CATT fight breaking out over tunnel

Just whisper the word “tunnel” to some Bremerton residents and you will get an angry earful.

But they are not the only ones bad-mouthing the $28 million plan backed by Mayor Cary Bozeman to dig a tunnel that will start at the Washington State Ferry terminal and end at Burwell Street to reduce traffic congestion.

Ever since the Bremerton City Council approved $4 million for research for the project and alternatives in August, land and business owners have spoken furiously against the idea as well.

The Bremerton Transporation Assessment Project is currently in the environmental assessment phase, according to Director of Economic Development Gary Sexton.

The environmental assessment will determine the impact of the city’s “preferred alternative,” (the tunnel), as well as surface alternatives, Sexton said. This phase is expected to last six months.

The city is planning on hosting some public meetings after the first of the year to get public input.

Now, prominent property owners Louis Soriano and Lou Weir have organized a group called Citizens Against The Tunnel, or CATT, to formally oppose the idea of a tunnel.

The tunnel idea is one of a handful being considered by the Bremerton City Council to ease ferry traffic congestion and make the downtown waterfront area more pedestrian friendly.

The council will make the final decision on whether or not a tunnel will be built in Bremerton.

On Tuesday of last week, CATT members spent roughly $10,000 from their own pockets to mail a form to 10,000 homes in Bremerton, asking for a signature to the statement “I am in favor of a sensible surface alternative versus a tunnel. This will save taxpayer dollars. I am in favor of putting this to a vote of the people and request the City Council place this measure on the ballot.”

The mailing includes a return envelope.

Already, Soriano has received dozens of phone calls supporting his move.

On Monday, Soriano, and Weir organized a press conference to discuss the reasons they opposed the tunnel.

Other group members included:

l Dave Johnson, president of West Sound Bank

l Gene Hart, retired military

l Del Knauss, Shipyard Worker

l Cap DeMiero, business owner

l Paul Zellinski, former representative from the State House, 23rd District

l Don Large, owner of Uptown Auto Rebuild

Weir said he wants the citizens of Bremerton to have a right to vote on this because he doesn’t think they have been given a fair shake for public comment.

“Those hearings were designed so they wouldn’t elicit any response,” he said, referring to meetings on Nov. 13 and Nov. 17 in which project experts laid out the different alternatives for the public.

“From their point of view its already a done deal,” he said.

Weir, who is chairman of the board of West Sound Bank said their Pacific Avenue branch would not be able to survive the construction slated for Pacific Street regarding the tunnel project, and would move outside the city.

Currently, Westsound has 30 employees on its payroll.

“There will probably be no parking on Burwell Street,” said Paul Drnjevich. “The people are going to suffer. Just look at the congestion that is caused by the government center being built.”

The CATT committee also handed out a list of their top reasons for opposing the project.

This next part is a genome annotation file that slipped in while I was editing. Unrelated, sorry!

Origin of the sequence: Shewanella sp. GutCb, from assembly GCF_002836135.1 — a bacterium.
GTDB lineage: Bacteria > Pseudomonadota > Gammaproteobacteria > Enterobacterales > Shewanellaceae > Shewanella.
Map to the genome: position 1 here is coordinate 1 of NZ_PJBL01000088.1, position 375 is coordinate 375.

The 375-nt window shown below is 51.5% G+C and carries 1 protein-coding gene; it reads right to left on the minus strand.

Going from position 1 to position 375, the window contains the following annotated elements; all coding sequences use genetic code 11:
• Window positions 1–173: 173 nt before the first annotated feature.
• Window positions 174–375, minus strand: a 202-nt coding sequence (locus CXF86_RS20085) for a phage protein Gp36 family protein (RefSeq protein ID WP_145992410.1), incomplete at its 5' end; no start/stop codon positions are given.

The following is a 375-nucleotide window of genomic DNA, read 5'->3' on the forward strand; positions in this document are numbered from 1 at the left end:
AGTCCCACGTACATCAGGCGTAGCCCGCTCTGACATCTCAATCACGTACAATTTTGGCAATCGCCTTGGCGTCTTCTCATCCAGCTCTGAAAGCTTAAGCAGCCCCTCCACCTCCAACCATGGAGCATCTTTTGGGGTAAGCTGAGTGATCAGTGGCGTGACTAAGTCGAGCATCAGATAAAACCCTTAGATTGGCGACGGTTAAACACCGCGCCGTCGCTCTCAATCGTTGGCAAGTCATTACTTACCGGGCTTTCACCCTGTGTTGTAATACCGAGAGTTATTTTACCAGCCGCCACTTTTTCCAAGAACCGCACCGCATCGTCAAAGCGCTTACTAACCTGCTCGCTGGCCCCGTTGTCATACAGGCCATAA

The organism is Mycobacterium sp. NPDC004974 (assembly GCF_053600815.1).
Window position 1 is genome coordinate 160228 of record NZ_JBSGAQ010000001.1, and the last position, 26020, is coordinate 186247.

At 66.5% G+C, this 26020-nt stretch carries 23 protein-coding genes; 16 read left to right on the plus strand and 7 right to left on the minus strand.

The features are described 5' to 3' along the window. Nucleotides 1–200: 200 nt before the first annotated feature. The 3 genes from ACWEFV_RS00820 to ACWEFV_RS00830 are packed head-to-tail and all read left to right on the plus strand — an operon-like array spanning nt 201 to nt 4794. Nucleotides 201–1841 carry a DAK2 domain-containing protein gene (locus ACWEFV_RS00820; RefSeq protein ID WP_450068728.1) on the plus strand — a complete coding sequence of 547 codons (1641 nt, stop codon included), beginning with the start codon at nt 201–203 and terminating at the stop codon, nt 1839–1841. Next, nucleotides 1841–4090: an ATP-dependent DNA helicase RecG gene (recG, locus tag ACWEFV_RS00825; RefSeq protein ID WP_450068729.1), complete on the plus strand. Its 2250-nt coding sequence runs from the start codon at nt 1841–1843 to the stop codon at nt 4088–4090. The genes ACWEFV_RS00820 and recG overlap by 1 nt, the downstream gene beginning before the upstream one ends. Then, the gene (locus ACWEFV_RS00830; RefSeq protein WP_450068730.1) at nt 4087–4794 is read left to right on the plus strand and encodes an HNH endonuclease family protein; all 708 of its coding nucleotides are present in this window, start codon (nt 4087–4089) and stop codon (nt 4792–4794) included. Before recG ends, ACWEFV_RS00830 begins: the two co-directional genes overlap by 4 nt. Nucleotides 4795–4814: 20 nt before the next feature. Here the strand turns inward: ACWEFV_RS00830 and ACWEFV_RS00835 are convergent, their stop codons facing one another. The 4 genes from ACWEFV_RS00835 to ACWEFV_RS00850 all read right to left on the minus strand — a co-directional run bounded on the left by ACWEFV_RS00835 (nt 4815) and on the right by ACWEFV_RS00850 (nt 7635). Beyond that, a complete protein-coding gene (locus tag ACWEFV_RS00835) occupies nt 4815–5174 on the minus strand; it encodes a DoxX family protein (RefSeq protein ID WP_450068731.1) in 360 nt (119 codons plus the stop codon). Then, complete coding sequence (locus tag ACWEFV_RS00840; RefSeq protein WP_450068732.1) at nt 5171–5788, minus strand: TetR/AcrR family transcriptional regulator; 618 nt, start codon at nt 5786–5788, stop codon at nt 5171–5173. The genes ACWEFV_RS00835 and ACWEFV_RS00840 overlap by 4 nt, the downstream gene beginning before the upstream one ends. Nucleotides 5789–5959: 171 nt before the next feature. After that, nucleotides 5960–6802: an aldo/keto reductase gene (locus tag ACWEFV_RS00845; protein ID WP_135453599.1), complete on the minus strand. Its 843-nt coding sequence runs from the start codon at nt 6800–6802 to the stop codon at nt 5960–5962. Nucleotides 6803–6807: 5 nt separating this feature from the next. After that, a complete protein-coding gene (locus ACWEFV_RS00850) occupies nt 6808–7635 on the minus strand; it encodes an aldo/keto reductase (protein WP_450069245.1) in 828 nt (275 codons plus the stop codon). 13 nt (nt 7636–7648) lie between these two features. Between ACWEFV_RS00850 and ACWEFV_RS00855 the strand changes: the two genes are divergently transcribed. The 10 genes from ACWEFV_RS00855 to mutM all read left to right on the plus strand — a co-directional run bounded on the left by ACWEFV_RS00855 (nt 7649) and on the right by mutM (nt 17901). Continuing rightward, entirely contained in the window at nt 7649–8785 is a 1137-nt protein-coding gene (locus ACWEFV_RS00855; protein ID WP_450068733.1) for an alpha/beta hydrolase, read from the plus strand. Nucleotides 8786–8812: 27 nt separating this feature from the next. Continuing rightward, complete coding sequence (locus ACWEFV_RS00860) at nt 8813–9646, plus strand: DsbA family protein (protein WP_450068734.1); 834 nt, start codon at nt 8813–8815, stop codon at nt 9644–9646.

l It destroys historic and successful businesses

l It removes parking spaces

l The cost of $28 million is too much compared to surface alternatives

l The tunnel is dangerously close to the Puget Sound Naval Shipyard, and could be a possible terrorist threat

l It will be only used about 90 minutes a day

l It moves traffic directly out of downtown, so it hurts the goal of getting more people in this area

Mayor Cary Bozeman said he is not worried about the CATT group.

“I hate to see that every time someone doesn’t like a project they take it to an initiative process. That’s what got the state in trouble.”

Bozeman was referring to the-Tim Eyman backed I-695, when voters shot down the car-tab tax which helped fund the public transportation system.

“The long-range plan (in the city) is to move from a parking lot for the shipyard workers to a place for people.”

Although Bozeman said he is unwilling to name any names, he blames some property owners in the town for lack of successful businesses and the abundance of paved parking lots near the waterfront.

Although CATT claims the project will slice out current businesses along Washington and Pacific streets, Bozeman would like to bring in a Trader Joe’s supermarket, Old Navy department store and specialty shops. Bozeman has contacted both Trader Joe’s and Old Navy, both of which are gun shy about coming to downtown Bremerton until more businesses have been established.

Bozeman emphasized the final decision about which alternative is best in the City Council’s hands.

City Council President Carol Arends said she was unwilling to respond to CATT’s statements because she had not seen them yet. They have not made a statement at a city council meeting, although a petition of over 100 signatures was handed to the Council earlier this year.

Both Bozeman and property owners like Soriano and Weir agree that the city has been in the economic doldrums for 20 years. Soriano says he has no problem with the mayor, he just doesn’t like this project.

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